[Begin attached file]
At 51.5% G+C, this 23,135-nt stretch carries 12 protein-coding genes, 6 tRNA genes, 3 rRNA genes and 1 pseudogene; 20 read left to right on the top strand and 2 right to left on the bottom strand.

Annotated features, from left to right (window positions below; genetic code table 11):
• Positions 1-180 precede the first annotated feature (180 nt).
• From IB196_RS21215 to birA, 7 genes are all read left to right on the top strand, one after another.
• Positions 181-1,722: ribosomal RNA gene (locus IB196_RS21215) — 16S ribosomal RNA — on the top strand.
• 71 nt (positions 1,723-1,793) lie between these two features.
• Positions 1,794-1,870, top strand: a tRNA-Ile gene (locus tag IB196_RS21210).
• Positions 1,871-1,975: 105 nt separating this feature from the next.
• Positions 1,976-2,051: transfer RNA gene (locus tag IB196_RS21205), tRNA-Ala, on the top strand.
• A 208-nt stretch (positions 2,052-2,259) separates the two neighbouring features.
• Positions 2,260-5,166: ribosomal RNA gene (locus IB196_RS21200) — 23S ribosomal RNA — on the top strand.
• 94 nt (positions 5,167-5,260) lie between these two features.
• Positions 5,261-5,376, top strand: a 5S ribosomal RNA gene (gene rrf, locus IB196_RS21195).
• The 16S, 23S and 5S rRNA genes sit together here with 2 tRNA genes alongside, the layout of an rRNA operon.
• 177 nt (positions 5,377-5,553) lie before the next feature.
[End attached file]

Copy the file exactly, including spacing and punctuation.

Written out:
At 51.5% G+C, this 23,135-nt stretch carries 12 protein-coding genes, 6 tRNA genes, 3 rRNA genes and 1 pseudogene; 20 read left to right on the top strand and 2 right to left on the bottom strand.

Annotated features, from left to right (window positions below; genetic code table 11):
• Positions 1-180 precede the first annotated feature (180 nt).
• From IB196_RS21215 to birA, 7 genes are all read left to right on the top strand, one after another.
• Positions 181-1,722: ribosomal RNA gene (locus IB196_RS21215) — 16S ribosomal RNA — on the top strand.
• 71 nt (positions 1,723-1,793) lie between these two features.
• Positions 1,794-1,870, top strand: a tRNA-Ile gene (locus tag IB196_RS21210).
• Positions 1,871-1,975: 105 nt separating this feature from the next.
• Positions 1,976-2,051: transfer RNA gene (locus tag IB196_RS21205), tRNA-Ala, on the top strand.
• A 208-nt stretch (positions 2,052-2,259) separates the two neighbouring features.
• Positions 2,260-5,166: ribosomal RNA gene (locus IB196_RS21200) — 23S ribosomal RNA — on the top strand.
• 94 nt (positions 5,167-5,260) lie between these two features.
• Positions 5,261-5,376, top strand: a 5S ribosomal RNA gene (gene rrf, locus IB196_RS21195).
• The 16S, 23S and 5S rRNA genes sit together here with 2 tRNA genes alongside, the layout of an rRNA operon.
• 177 nt (positions 5,377-5,553) lie before the next feature.